Posted Oct 14 2011 12:24PM
NEW YORK -- The so-called "system changes" that NBA owners have called for during the league's lingering labor dispute now appear to have leapfrogged the split of revenues as the No. 1 issue of the NBA lockout. Finding common ground on that sometimes-complicated set of proposed changes to the old collective bargaining agreement is now the greatest challenge in hammering out a new deal between owners and players and salvaging as much of the 2011-12 season as possible.
The league's labor dispute, in other words, suddenly is less about answering the "how much?" question and more about filling in blanks on the who, when, where and how of divvying a pot of $4 billion among 29 owners (the league currently owns the Hornets) and 400 NBA players.
Oh, and now more than ever: how soon.
With the NBA's move to cancel the first two weeks of the regular season, after seven more fruitless hours of negotiations between the owners and the players Monday night, a new reality emerged: What had seemed to be the primary source of disagreement in recent weeks -- the split of basketball-related income (BRI) that dictates the dollars taken away by each side -- got pushed to the side by issues such as the luxury tax on exorbitant payrolls, the length of contracts, the size of raises and the number and details of salary-cap exceptions.
What was expected to be the heavy lifting of a new CBA -- the revenue split -- now seemed easier, even from the union's demand for 53 percent and the owners' renewed commitment to 47 percent (down from a 50-50 deal floated by NBA commissioner David Stern a week earlier). Both Stern and union president Derek Fisher, on the sidewalk outside a Manhattan hotel Monday, made the math of finding middle ground over what amounts to a $240 million difference in Year 1 sound simple enough, even from their dug-in positions.
What seemed harder, all of a sudden, was finding compromise on and nailing down a variety of system provisions that -- from the owners' perspective -- dictate the competitive balance of the league, giving hope to more fans in more cities. From the players' side, those structural issues affect job security and mobility, and thus the kinds of careers they carve out in their relatively brief NBA stays.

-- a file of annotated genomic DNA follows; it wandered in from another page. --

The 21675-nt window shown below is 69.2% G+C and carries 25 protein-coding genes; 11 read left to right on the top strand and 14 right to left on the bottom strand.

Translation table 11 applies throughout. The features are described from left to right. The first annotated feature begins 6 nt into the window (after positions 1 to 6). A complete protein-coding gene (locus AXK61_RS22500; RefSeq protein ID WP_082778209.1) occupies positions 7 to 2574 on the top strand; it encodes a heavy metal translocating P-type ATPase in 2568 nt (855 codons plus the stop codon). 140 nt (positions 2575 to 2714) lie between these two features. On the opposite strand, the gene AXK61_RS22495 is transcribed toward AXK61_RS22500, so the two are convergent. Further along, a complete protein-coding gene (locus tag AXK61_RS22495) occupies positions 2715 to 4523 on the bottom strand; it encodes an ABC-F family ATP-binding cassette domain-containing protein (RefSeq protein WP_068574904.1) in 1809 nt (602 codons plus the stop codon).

In a way, it was almost refreshing that the fight had moved off money to something more fundamental. Coverage of the previous few weeks had suggested that, if the owners got a split of BRI they could be happy with, their high-minded talk about protecting the league's have-not markets would get swept away.
But here were the owners -- with New York's James Dolan, representing one of the NBA's financial whales, in the room -- standing strong for the alleged common good.
Meanwhile, the players' willingness to miss games -- and paychecks -- seemed anchored in principle, even when the numbers made it clear that a lesser deal over a full season would get them more cash than a better deal with a shortened (or entirely lost) season.
Not anchored in pragmatism, certainly, but in principle.
So where are they now? Not meeting, for one thing. No talks were held Tuesday, none had been scheduled for Wednesday or Thursday and on Friday, union executive director Billy Hunter was going to attend a regional players' meeting in Los Angeles. Within the next 10 days or so, barring a meeting, a breakthrough and a handshake deal, another two weeks of the NBA season will fall. Taking with it another payday for the players and, in losing November entirely, about $800 million from the initial $4 billion pool.